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Malaga is a city brimming with activities of all kinds from family fun to culinary and cultural. Even better, there are lots of free things to do in Malaga – so you don’t need to break the bank to enjoy your time in the Costa del Sol’s most exciting city.

We’ve picked 10 free things to do in Malaga, that we’re sure you’ll love.

Roman Theatre

The Roman Theatre in Malaga. Andalusia, Spain

At the base of the Moorish Alcazaba is the excavated Roman Theatre. One of the remaining symbols of Roman Spain in Malaga, there is a modern interpretation centre attached where you can find out more of the life and customs of the period before entering the theatre itself.

Afterwards, stroll through the El Pimpi restaurant where you will see wine barrels with the signatures of famous Spaniards such as Paloma Picasso and Antonio Banderas and posters from the last 100 years of Malaga feria. Stop and have a sherry or sweet Malaga wine (that bit is not free!).

Atarazanas Market

Window of the central market in Malaga, Andalusia Spain

Malaga’s central market dates back to the 14th century. Originally built by the Moors as a shipbuilder’s yard, the sea used to reach its arches. The Arabic name “Atarazanas” can be loosely translated as its original purpose.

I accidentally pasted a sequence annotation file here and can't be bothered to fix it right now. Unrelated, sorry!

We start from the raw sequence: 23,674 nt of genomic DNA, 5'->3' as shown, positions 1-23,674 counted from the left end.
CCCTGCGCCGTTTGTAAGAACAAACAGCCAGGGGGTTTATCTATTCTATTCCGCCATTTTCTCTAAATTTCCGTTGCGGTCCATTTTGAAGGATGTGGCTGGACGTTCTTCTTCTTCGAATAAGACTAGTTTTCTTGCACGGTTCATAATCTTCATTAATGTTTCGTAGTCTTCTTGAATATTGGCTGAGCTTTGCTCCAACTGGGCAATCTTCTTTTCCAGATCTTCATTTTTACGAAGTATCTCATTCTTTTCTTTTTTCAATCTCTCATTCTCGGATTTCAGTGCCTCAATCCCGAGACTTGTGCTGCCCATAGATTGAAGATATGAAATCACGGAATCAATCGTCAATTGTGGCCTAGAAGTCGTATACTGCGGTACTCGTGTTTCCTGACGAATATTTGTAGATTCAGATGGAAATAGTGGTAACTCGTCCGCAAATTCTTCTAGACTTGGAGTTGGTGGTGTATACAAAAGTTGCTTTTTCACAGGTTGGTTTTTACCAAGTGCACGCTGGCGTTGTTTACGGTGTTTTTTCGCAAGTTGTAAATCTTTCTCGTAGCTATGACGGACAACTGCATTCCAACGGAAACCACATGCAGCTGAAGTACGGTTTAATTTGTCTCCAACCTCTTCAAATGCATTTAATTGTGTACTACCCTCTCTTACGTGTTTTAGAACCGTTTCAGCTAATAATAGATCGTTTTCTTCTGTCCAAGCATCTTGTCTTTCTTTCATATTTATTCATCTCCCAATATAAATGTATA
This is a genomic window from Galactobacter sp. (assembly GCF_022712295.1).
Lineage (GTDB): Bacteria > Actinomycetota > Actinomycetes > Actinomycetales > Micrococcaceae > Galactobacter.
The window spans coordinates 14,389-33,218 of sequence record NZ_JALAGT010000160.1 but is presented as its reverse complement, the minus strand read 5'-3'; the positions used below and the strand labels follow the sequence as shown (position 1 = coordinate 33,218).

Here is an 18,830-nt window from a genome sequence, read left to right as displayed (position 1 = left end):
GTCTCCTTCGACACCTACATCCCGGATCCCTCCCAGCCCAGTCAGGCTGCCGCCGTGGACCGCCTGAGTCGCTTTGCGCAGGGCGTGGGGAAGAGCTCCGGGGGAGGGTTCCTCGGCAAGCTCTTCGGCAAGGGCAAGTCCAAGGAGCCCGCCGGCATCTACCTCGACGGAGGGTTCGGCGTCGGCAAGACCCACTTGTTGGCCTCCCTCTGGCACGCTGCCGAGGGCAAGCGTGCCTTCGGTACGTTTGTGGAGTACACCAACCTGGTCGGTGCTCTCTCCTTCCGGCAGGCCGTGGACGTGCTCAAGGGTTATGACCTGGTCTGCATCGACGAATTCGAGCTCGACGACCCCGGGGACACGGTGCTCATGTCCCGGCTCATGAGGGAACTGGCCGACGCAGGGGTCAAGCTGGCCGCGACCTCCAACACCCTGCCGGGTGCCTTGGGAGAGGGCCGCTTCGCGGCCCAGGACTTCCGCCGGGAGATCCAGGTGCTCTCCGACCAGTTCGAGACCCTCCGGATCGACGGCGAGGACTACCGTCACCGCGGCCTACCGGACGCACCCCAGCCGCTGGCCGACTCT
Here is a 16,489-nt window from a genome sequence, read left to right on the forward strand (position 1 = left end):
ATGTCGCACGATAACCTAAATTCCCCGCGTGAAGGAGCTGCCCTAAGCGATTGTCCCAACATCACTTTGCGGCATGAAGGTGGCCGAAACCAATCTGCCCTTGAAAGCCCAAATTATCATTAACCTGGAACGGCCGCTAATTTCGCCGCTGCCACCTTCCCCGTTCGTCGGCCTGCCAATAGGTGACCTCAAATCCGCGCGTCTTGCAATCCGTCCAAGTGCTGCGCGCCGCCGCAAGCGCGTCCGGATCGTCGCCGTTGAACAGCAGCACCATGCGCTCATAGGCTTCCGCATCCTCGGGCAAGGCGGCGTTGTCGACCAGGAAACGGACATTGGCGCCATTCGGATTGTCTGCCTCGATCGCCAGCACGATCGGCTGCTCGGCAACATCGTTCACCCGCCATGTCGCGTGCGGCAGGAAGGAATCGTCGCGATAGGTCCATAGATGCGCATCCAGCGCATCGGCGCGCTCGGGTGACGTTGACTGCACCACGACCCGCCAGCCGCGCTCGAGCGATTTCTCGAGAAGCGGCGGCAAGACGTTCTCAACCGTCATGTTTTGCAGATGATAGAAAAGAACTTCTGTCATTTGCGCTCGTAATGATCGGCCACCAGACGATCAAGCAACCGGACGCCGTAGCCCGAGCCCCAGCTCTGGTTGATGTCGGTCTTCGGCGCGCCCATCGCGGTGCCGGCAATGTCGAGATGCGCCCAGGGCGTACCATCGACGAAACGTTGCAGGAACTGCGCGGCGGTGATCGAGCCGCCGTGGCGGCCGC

The market has a wonderful atmosphere with the stained glass window depicting Malaga from Moorish times and one of the arches is original from the earlier centuries. The Malagueños (Malaga locals) shop here regularly, choosing from local produce including fresh fish and seafood, seasonal fruit and vegetables, olives and cheeses. The displays of fruit are an art form in themselves.

You’ll probably be tempted by the lovely food, so why not stop and enjoy a tapas and refreshing drink at one of the bars in the market.

Street Art

Graffiti in Malaga

A great free thing to do in Malaga, which kids will love, is to walk the back streets of the Soho and Lagunillas districts and admire the street art.

Created by international and local artists, the works decorate areas which needed a lift. Kids will have fun taking selfies next to the huge gecko or the colourful girl with dog, while adults can appreciate the skill in creating the art. Soho has some really good bistros and restaurants for when you need a rest, and Langunillas backs on to Plaza Merced, often the scene for outdoor art shows, live music and with some great cafés.


Lazy Sundays spent mooching around museums and art galleries after a satisfying lunch in a beautiful city. What could be better? Museums and galleries with free entry, that’s what.

Every Sunday in the late afternoon (the exact time depends on the museum) entrance is free to Malaga city’s museums and galleries, including the most famous – Picasso Museum, Carmen Thyssen Museum and the Pompidou Museum.

If you like contemporary art then you won’t need to wait to enjoy that for free on Sunday – the Centre for Contemporary Art (CAC) is free every day. You can also enjoy the Museum of Malaga for free all week long, too.

Malaga’s Parks

Malaga Spain park from above

In the heat of a Spanish summer there’s nothing nice than to stroll in the shade of palm trees and take in the beauty of Malaga’s parks. In particular, the Parque de Malaga between the port and the historical centre is an oasis in the city centre and is the oldest park in Malaga dating from 1899.